Traffickers are accused of ramming a boat carrying more than 500 migrants from Egypt, causing it to sink in the Mediterranean off the coast of Malta, an intergovernmental agency reports.
The account is based on reports from two survivors who were rescued and taken ashore in Sicily after spending a day and a half in the water clinging to flotation devices.
The two Palestinian men, aged 27 and 33, were picked up by a Panamanian merchant ship. They told staff from the International Organization for Migration (IOM) that they had fled Gaza through Egypt and were requesting asylum.
They said that the migrants were forced to change boats several times, but resisted moving to a boat that they did not think was safe or big enough to carry them.
When they refused to cooperate, the traffickers, in a separate boat, reportedly rammed the boat the migrants were in, causing it to sink 300 miles southeast of Malta on September 10.
An IOM spokesperson said that if the reports were confirmed this was "not an accidental tragedy, but the apparent deliberate drowning of migrants by criminal gangs who extort money for their desperate journeys. Their actions are as callous as they are evil."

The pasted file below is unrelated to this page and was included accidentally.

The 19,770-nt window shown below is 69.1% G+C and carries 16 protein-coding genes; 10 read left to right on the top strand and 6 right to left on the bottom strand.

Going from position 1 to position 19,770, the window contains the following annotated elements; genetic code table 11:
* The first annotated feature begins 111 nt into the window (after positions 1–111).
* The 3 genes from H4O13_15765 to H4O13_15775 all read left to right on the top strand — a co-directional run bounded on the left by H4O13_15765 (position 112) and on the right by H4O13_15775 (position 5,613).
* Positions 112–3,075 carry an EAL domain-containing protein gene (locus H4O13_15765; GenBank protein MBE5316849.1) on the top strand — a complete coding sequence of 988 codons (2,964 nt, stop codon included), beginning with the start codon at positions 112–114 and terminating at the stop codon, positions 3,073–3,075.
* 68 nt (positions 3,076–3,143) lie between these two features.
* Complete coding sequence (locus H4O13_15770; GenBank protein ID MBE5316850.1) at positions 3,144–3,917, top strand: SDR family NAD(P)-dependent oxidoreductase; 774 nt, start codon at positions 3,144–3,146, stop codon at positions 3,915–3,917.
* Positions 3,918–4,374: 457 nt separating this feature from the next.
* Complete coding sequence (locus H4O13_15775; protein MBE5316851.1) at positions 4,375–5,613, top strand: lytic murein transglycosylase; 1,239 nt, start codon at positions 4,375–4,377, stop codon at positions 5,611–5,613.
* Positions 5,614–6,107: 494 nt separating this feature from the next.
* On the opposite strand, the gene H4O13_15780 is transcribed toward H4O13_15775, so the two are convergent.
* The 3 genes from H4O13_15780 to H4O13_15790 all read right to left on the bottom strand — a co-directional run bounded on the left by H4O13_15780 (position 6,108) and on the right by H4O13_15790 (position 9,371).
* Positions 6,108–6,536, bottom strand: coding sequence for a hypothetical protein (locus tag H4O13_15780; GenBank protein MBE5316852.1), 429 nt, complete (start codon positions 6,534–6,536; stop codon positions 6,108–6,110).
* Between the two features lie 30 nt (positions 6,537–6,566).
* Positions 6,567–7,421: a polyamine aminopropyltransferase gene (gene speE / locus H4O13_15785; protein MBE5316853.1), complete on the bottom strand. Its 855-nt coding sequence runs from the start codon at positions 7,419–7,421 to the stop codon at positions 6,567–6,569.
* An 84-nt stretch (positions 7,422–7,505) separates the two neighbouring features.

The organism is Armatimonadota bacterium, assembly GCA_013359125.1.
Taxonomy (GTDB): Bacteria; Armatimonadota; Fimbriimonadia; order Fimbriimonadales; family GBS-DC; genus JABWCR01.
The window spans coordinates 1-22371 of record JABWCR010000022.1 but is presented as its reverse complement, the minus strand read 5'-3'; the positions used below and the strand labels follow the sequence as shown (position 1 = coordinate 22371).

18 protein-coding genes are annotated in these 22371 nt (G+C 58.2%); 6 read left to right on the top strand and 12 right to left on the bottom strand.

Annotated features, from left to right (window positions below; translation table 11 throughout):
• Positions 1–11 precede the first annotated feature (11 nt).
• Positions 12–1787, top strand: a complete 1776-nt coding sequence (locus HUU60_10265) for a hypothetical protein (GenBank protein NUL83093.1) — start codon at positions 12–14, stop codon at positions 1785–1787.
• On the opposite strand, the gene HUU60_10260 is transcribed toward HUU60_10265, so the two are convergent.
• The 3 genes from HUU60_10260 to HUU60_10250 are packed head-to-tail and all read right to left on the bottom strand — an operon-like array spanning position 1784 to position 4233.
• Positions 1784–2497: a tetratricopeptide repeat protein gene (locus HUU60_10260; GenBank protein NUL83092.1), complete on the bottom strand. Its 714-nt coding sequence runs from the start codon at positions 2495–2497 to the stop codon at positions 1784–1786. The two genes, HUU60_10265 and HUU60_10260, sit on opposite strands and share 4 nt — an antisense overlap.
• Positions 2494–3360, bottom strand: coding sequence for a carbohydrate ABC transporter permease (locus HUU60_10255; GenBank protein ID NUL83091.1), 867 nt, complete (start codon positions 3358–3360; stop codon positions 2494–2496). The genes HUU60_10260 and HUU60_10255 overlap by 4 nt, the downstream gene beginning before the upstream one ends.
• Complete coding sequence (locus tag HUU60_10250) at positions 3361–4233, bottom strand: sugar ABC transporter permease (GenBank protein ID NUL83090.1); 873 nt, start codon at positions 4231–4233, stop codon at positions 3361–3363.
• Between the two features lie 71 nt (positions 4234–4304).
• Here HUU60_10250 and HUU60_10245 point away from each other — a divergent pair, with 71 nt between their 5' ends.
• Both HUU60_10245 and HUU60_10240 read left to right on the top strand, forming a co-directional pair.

The Geneva-based IOM said it was investigating the account, which is difficult to verify since only nine others are thought to have survived.
If true, it would be the worst loss of life in the Mediterranean in decades.
On Sunday, another boat sank off the coast of Libya, and more than 200 African migrants are feared dead.
The IOM estimates that 3,000 people have died in the Mediterranean since January, far more than the 700 people who lost their life last year, and there has been a significant increase since June.
"The numbers dying off Europe's coasts are shocking and unacceptable," said IOM's director general William Lacy Swing in a statement.
"These are women, children and men who only hope for a more dignified life. The risks they take reflect their desperation and we cannot keep abandoning them to their fate," he added.
The survivors from the Malta shipwreck said they had left Egypt on September 6 with men, women and children on board. The passengers included Palestinians, Syrians, Egyptians, and Sudanese, they said.
The United Nations refugee agency reports that 130,000 people have arrived in Europe by sea already this year, more than double the numbers from last year. Italy has received more than 118,000 people, many of them rescued by the Italian navy's operation Mare Nostrum.
Angelina Jolie, the special envoy for the UNHCR, said: "There is a direct link between the conflicts in Syria and elsewhere and the rise in deaths at sea in the Mediterranean. Unless we address the root causes of these conflicts the numbers of refugees dying or unable to find protection will continue to rise."